The Circular on Matters Concerning the Macro-prudential Management of Overall Cross-border Financing (Yin Fa  No.9) issued by the People's Bank of China on January 11, 2017 ("Circular 9") fundamentally changed the rules governing the ability of Chinese enterprises (excluding governmental financing platforms and real estate enterprises) to incur cross-border debt (namely offshore loans in foreign currency or RMB). Prior to Circular 9, the maximum amount of cross-border borrowing ("Maximum Foreign Debt") of a non-financial foreign-invested enterprise ("FIE") was equal solely to its "foreign debt borrowing gap", which means the difference between the "total investment amount" and the "registered capital" of the FIE ("Old Regime"). Circular 9 introduced a new formula to determine the Maximum Foreign Debt ("New Regime"), under which the Maximum Foreign Debt is calculated based on the net asset value and outstanding foreign borrowings, in each case on a risk-weighted basis. Please refer to our client alert "New PBOC Circular potentially raises the overseas borrowing ceiling for borrowers in China: but is it a game changer?" for a more detailed analysis of the New Regime.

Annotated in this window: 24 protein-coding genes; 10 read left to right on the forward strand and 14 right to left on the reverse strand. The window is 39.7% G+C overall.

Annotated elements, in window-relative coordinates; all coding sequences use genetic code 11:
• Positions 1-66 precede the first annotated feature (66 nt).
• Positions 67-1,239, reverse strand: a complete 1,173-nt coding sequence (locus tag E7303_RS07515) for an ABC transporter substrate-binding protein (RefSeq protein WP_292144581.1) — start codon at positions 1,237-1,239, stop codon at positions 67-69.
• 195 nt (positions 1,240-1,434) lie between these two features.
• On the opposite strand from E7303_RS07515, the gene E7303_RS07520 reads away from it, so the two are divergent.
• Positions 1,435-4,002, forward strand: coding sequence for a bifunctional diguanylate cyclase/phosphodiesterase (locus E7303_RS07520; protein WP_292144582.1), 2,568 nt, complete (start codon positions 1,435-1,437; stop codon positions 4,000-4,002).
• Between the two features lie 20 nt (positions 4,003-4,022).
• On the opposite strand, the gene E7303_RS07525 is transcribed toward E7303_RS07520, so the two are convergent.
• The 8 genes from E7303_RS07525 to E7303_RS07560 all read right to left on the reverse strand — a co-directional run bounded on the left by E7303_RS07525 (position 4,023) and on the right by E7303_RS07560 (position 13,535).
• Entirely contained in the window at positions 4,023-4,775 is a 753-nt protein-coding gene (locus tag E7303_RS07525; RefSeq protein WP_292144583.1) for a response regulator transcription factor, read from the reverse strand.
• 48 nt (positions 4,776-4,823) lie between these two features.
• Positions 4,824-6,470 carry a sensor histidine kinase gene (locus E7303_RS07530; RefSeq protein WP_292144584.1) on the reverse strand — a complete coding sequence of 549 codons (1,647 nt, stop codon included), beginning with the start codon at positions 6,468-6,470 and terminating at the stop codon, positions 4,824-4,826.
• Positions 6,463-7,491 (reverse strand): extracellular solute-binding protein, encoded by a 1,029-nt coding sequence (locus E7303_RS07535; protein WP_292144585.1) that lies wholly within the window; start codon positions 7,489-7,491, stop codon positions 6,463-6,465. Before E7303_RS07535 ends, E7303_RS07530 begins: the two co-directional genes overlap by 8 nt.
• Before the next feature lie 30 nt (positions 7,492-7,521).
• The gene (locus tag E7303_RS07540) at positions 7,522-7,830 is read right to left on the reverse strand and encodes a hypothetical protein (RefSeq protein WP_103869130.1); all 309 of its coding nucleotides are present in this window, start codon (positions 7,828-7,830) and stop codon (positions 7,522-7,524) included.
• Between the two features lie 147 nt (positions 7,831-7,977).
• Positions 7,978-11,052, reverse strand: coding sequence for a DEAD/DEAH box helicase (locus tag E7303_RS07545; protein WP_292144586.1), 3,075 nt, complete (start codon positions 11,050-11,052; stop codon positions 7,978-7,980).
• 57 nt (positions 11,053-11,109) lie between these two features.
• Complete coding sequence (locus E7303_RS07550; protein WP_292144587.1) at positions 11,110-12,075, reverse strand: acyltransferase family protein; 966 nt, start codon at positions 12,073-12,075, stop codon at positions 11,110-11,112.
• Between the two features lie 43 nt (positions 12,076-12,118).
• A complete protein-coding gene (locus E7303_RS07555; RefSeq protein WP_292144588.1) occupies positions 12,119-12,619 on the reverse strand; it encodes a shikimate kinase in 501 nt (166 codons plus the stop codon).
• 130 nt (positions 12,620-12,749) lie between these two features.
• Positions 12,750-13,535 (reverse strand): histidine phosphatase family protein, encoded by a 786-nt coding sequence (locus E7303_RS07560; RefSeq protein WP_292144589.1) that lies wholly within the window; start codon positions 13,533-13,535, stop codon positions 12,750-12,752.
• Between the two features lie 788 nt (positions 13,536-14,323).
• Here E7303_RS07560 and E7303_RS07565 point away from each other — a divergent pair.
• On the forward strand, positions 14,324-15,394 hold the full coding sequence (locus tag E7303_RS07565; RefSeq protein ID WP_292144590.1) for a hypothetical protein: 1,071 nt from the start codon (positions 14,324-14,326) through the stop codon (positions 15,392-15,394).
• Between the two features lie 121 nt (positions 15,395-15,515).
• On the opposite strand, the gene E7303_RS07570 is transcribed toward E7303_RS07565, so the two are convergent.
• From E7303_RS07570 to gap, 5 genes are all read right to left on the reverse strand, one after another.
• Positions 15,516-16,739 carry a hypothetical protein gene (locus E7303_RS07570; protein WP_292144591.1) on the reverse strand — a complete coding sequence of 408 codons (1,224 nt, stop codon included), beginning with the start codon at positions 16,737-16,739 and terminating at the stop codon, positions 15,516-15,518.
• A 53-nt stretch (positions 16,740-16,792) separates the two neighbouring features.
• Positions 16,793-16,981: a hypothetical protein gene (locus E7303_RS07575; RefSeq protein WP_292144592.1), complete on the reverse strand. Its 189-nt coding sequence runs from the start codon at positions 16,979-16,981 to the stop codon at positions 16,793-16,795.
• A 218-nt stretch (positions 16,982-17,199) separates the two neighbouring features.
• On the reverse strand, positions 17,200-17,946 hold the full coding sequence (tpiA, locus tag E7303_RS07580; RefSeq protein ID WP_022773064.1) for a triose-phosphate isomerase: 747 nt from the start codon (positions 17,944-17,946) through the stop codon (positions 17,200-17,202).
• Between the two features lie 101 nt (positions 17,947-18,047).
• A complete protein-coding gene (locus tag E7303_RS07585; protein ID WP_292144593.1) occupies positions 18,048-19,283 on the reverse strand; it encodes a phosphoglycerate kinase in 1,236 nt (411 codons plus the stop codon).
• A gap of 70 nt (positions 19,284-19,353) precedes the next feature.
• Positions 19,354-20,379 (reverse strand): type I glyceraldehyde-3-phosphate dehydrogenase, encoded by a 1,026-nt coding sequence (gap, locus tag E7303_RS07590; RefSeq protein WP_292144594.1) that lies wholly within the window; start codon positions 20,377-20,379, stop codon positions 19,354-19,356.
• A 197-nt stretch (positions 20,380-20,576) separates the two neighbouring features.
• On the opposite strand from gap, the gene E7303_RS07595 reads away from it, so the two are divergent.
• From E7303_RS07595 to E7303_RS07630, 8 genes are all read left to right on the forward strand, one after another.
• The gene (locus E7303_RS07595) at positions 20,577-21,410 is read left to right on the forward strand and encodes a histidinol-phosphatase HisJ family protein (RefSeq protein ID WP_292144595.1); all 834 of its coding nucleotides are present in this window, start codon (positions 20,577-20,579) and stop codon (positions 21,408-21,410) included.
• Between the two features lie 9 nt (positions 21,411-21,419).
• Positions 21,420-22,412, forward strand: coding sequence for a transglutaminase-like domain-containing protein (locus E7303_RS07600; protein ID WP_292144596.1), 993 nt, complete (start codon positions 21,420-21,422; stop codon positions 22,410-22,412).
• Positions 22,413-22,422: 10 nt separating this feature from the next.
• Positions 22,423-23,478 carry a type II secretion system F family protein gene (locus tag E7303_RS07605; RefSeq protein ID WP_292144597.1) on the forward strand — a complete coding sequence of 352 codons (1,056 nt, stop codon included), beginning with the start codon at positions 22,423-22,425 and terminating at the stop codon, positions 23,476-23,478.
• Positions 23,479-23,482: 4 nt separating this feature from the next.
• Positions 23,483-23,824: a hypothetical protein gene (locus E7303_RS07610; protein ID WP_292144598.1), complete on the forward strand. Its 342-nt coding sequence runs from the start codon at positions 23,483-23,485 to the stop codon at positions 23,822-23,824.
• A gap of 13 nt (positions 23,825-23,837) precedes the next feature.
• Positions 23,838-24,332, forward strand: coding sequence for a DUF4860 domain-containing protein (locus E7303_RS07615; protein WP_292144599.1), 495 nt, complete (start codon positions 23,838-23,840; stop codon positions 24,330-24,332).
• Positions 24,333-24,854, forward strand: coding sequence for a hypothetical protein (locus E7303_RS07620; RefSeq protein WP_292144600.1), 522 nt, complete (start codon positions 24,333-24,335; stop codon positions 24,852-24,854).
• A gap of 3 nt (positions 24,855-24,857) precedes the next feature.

Circular 9 requires FIEs (excluding governmental financing platforms and real estate enterprises) to choose either the Old Regime or the New Regime during a one year transitional period, with respect to existing FIEs, or upon establishment, with respect to newly established FIEs. No further change is allowed once this choice has been made.
Under the FTZ Pilot Rules, enterprises incorporated in the FTZs are given another opportunity to switch to the New Regime, if they previously opted for the Old Regime.
2. Use of funds under the capital account1
Traditionally, only FIEs that include "investment" in their business scope are allowed to use the funds under their capital account to make onshore equity investments. This type of business scope is typically only given to FIEs established in the form of "foreign-invested investment company" ("Investment FIE"), which requires meeting certain onerous thresholds that do not apply to "plain vanilla" FIEs2. On July 4, 2014, SAFE issued the Circular on Issues concerning the Pilot Reform of the Administrative Approach in relation to the Conversion of the Foreign Exchange Capital of Foreign-Invested Enterprises in Certain Regions (Hui Fa  No. 36) ("Circular 36"), which for the first time expressly allowed a non-Investment FIE established in any of the 16 pilot areas specified in Circular 36 to use the funds under its capital account to make an onshore equity investment, subject to the prior registration of the target of such investment with the competent SAFE3.